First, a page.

I doubt that Pluto’s transit of Aquarius will stop wars. But it should expose the attempts of politicians to justify their power grabs, invasions and occupations on religious or racial grounds and further empower the concept of ‘the international community’.

Aquarius and community

Aquarius is the most individualistic of the signs. It is also the most sociable. This points to an important part of the transition from the previous sign, Capricorn. Ruled by Saturn, Capricorn is concerned with the power of institutions and tradition – governments, corporations, bureaucracies in general. Aquarius is more grassroots. What we create for ourselves when we get together.

According to The Institute for Public Policy Research (IPPR), a UK thinktank, “No matter who’s in power, our democratic machine needs rewiring. If people are once again to be authors of their own lives, and to feel secure, they must sense their influence in the collective decision-making endeavour that is democracy.”

To a great extent this comes from a profound feeling that governments and corporations have let us down with their self-serving, incompetence and sometimes downright corruption. This is the legacy of Pluto’s time in Capricorn.

But a tide of individual and community action is rising. And it will be fuelled by Pluto’s transit through Aquarius and motivated by a reaction to the top-down decision-making and massive inequality in many countries. As we have said, Pluto changes the nature and dynamics of power and Aquarius is the sign of democracy.

This contrasts with the opposite sign to Aquarius – Leo, the lion, the king of the jungle, whose ideology taken to the extreme gave us ‘the divine right of kings’. In fact the last time Pluto was in Aquarius was from 1777 to 1797, the time of the French and American revolutions, the rejection of monarchy and the birth of modern democracy.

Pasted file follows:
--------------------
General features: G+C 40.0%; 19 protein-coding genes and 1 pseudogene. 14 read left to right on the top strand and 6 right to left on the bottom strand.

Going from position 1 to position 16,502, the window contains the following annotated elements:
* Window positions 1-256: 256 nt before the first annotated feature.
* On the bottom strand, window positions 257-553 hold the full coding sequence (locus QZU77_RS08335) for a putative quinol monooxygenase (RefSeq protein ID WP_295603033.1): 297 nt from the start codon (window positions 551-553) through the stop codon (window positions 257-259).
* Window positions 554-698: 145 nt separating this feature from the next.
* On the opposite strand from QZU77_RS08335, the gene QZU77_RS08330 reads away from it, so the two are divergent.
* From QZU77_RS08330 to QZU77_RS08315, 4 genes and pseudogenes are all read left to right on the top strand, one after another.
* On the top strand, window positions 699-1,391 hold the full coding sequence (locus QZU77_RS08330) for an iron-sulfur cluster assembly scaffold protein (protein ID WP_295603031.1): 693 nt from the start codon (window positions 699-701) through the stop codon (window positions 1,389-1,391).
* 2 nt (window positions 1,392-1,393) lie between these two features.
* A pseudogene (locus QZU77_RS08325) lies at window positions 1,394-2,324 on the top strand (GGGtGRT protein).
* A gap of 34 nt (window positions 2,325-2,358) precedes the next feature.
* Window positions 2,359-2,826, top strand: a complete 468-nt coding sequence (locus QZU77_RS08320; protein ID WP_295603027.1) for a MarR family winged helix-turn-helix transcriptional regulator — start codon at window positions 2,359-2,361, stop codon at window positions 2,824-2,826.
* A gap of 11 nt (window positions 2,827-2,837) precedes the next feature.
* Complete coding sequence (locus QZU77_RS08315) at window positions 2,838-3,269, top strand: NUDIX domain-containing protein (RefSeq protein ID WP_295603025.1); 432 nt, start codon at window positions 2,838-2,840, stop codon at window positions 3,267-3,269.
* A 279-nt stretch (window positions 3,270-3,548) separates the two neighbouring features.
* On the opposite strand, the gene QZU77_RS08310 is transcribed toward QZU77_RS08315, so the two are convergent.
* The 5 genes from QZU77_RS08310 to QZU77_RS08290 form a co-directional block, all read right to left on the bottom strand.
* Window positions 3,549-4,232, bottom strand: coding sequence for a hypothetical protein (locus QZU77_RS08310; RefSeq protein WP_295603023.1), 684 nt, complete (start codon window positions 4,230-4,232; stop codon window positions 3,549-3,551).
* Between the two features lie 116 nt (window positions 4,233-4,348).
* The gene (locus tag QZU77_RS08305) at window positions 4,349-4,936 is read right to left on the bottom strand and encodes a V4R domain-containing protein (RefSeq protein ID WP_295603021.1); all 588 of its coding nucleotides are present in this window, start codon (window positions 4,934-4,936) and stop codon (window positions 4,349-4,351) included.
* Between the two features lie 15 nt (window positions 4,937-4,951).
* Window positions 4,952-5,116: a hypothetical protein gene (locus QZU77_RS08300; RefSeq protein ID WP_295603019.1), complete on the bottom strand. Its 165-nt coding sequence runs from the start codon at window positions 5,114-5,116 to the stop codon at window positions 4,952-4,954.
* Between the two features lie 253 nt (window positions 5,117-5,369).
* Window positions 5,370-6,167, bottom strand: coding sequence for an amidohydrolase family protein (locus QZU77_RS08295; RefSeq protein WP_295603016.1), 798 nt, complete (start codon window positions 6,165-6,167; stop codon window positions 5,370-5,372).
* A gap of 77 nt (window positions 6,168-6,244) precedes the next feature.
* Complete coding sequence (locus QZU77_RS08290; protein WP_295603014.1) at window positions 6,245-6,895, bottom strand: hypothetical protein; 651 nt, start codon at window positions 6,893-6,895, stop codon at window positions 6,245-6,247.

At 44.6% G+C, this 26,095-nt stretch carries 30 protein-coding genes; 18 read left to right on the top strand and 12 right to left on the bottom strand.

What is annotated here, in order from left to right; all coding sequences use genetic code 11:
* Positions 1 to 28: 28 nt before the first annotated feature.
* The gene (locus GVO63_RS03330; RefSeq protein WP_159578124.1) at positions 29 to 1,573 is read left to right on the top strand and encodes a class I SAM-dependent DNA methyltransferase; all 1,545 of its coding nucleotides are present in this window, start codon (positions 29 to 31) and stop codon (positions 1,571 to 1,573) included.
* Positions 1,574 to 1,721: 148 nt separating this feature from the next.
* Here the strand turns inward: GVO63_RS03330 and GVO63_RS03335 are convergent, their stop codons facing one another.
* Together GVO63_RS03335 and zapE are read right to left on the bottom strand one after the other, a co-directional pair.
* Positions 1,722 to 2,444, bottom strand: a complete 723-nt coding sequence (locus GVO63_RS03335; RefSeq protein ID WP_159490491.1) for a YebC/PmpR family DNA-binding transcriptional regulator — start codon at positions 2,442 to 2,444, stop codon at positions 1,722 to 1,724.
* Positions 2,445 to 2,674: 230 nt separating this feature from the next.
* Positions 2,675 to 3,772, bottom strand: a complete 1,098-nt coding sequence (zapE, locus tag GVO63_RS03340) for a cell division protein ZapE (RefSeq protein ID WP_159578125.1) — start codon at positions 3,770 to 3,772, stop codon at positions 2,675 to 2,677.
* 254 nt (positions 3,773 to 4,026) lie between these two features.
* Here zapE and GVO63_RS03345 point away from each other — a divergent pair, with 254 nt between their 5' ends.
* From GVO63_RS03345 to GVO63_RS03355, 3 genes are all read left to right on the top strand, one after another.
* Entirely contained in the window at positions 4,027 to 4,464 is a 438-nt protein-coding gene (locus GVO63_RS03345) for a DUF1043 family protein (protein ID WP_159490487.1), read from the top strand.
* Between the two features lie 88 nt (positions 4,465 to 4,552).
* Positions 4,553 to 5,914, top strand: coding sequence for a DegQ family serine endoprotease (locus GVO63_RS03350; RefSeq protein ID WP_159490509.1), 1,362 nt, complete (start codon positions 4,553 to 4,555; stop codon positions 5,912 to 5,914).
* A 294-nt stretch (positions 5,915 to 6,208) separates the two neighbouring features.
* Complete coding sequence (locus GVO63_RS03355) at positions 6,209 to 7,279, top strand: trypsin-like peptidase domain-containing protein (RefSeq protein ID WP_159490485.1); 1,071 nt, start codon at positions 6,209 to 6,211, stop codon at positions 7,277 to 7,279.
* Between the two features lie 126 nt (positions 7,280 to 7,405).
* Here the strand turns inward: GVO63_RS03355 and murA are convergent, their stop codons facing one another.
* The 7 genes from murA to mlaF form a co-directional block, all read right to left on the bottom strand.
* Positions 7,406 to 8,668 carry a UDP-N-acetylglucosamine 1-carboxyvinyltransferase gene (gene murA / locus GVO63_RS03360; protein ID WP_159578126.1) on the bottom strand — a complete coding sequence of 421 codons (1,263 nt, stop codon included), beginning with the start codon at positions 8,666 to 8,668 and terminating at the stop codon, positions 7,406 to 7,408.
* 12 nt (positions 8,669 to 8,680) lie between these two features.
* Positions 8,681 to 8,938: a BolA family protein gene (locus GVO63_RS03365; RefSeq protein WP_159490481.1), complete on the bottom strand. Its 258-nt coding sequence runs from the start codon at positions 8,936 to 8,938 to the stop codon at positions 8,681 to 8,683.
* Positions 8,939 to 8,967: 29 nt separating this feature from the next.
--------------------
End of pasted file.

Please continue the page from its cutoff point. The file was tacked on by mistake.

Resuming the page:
Human identity and the climate crisis

And what does the worsening climate crisis tell us about being human? When we face the reality that the environment has become so degraded by human activity and so unstable that our very existence as a species is threatened. Pollution and global warming do not respect national borders. A river dammed in one country will impact the agriculture in a country downstream. Fields cleared by the slash-and-burn method in one country will create poisonous smoke that will impact the health of the citizens of neighbouring countries. The greenhouse gases produced in a country addicted to fossil fuels will impact the whole planet. Our national borders will not protect us.

And while politicians may try to divide us, and while international corporations may continue with their exploitation, the reality is that all life on earth, including the survival of our own species depends on us realising our common identity as humans.

And while we face the inevitable consequences of climate change, the positive result could be for more people to grasp the concept that what one individual does, what one country does affects the whole planet. I would go so far as to say that realising our identity as human and putting human values before political expediency and profit is now crucial.


Pluto’s 20-year transit through Aquarius is expected to raise some deep issues regarding what it means to be human and the relationship between man and machines. But there are some things that are likely to be missing from the Aquarian agenda. Let us recall that Aquarius is an air sign and that the Aquarian approach is logical and experimental, and according to our current scientific paradigm, scientific proof depends on repeatability, or if that is inconclusive, on statistical evidence. But these are further based on assumptions about the nature of reality. Any theory or practice that does not fit within these constraints is labelled ‘pseudo-science’ or ‘superstition’.

This is not the place to pick apart scientific methodology but merely to say that the transit of Pluto through Aquarius is unlikely to provide general scientific acceptance of alternative medicine such as homeopathy and acupuncture, to prove the reality of telepathy and other so-called paranormal phenomena, or even ‘heavens forfend’ astrology! This will probably have to wait until Pluto moves on from Aquarius into Pisces in 2044.

Ben Belinsky